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Infinite Objects

The writer of stories or of novels settles on men and imitates them; he exhausts the possibilities of his characters. The poet is alone with infinite objects in his own obscure sphere and does not know whether he should be indifferent or hopeful. Later that single face will multiply; those gestures will become approving or disapproving opinions. This happens at the publication of the first poems. As the poet has expected, the alarms now are sounded, for — and it must be said again — the birth of a poet is always a threat to the existing cultural order, because he attempts to break through the circle of literary castes to reach the center.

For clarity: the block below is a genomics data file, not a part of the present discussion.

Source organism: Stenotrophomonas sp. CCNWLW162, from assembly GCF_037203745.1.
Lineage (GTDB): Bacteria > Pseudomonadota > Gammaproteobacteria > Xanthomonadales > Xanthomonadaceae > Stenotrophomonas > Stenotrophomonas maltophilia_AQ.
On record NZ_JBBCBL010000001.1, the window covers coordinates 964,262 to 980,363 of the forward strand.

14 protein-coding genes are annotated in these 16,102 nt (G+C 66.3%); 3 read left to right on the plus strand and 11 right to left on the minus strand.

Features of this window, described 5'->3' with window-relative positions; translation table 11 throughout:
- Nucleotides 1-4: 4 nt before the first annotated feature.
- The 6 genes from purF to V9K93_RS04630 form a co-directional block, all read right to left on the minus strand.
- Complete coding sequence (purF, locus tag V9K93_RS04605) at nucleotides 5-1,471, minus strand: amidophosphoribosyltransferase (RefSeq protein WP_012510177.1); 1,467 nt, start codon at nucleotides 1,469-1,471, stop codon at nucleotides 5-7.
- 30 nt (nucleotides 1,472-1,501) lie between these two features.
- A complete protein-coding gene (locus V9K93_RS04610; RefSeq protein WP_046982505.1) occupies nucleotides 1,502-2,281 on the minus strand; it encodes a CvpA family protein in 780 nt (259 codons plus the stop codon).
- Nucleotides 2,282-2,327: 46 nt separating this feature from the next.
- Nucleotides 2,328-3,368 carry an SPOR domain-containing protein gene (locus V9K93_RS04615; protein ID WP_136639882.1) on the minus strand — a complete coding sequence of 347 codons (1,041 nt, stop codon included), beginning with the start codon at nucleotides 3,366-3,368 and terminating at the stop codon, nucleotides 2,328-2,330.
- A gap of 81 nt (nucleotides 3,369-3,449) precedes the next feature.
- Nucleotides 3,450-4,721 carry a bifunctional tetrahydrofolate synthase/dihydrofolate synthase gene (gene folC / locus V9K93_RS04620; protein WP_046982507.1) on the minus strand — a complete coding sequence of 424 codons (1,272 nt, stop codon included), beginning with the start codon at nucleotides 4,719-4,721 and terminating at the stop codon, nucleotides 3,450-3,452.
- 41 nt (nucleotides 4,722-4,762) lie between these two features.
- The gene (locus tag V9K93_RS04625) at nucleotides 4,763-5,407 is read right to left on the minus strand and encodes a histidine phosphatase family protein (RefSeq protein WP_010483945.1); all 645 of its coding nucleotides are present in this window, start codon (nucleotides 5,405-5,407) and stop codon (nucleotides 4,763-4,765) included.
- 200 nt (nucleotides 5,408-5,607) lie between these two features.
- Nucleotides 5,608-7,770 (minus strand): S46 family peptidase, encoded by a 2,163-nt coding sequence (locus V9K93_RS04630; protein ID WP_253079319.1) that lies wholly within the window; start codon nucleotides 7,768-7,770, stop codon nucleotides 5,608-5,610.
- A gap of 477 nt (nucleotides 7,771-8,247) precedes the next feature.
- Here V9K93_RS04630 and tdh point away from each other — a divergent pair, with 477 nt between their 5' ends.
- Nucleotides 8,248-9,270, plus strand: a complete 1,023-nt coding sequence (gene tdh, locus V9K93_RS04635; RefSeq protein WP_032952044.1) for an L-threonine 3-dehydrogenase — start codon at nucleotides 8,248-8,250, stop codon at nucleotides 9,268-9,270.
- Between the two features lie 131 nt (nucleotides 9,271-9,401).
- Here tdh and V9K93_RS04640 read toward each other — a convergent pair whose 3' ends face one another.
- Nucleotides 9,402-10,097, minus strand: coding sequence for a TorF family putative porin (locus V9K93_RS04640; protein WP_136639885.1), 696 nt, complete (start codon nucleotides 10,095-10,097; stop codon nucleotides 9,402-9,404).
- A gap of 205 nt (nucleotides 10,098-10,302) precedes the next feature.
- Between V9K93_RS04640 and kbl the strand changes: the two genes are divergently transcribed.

– Italian poet Salvatore Quasimodo, winner of the 1959 Nobel Prize in Literature, born today in 1901

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